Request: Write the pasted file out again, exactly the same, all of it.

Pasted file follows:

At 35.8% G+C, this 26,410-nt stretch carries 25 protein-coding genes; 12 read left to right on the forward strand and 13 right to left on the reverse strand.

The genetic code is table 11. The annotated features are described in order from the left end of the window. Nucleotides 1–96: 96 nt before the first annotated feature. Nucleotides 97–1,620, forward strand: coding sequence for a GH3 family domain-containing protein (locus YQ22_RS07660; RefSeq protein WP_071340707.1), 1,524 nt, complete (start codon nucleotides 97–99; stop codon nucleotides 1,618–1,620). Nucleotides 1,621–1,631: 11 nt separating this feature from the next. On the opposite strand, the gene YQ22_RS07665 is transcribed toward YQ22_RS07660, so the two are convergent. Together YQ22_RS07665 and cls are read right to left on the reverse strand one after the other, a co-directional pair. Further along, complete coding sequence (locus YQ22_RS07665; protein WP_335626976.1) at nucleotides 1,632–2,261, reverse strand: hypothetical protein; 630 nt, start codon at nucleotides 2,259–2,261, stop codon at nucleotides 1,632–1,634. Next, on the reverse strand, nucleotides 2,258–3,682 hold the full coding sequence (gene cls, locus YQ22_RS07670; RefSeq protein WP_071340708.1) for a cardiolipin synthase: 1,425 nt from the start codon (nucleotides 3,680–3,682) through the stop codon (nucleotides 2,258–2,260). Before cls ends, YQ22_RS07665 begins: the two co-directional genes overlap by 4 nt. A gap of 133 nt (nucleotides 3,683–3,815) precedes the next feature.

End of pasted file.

At 35.8% G+C, this 26,410-nt stretch carries 25 protein-coding genes; 12 read left to right on the forward strand and 13 right to left on the reverse strand.

The genetic code is table 11. The annotated features are described in order from the left end of the window. Nucleotides 1–96: 96 nt before the first annotated feature. Nucleotides 97–1,620, forward strand: coding sequence for a GH3 family domain-containing protein (locus YQ22_RS07660; RefSeq protein WP_071340707.1), 1,524 nt, complete (start codon nucleotides 97–99; stop codon nucleotides 1,618–1,620). Nucleotides 1,621–1,631: 11 nt separating this feature from the next. On the opposite strand, the gene YQ22_RS07665 is transcribed toward YQ22_RS07660, so the two are convergent. Together YQ22_RS07665 and cls are read right to left on the reverse strand one after the other, a co-directional pair. Further along, complete coding sequence (locus YQ22_RS07665; protein WP_335626976.1) at nucleotides 1,632–2,261, reverse strand: hypothetical protein; 630 nt, start codon at nucleotides 2,259–2,261, stop codon at nucleotides 1,632–1,634. Next, on the reverse strand, nucleotides 2,258–3,682 hold the full coding sequence (gene cls, locus YQ22_RS07670; RefSeq protein WP_071340708.1) for a cardiolipin synthase: 1,425 nt from the start codon (nucleotides 3,680–3,682) through the stop codon (nucleotides 2,258–2,260). Before cls ends, YQ22_RS07665 begins: the two co-directional genes overlap by 4 nt. A gap of 133 nt (nucleotides 3,683–3,815) precedes the next feature.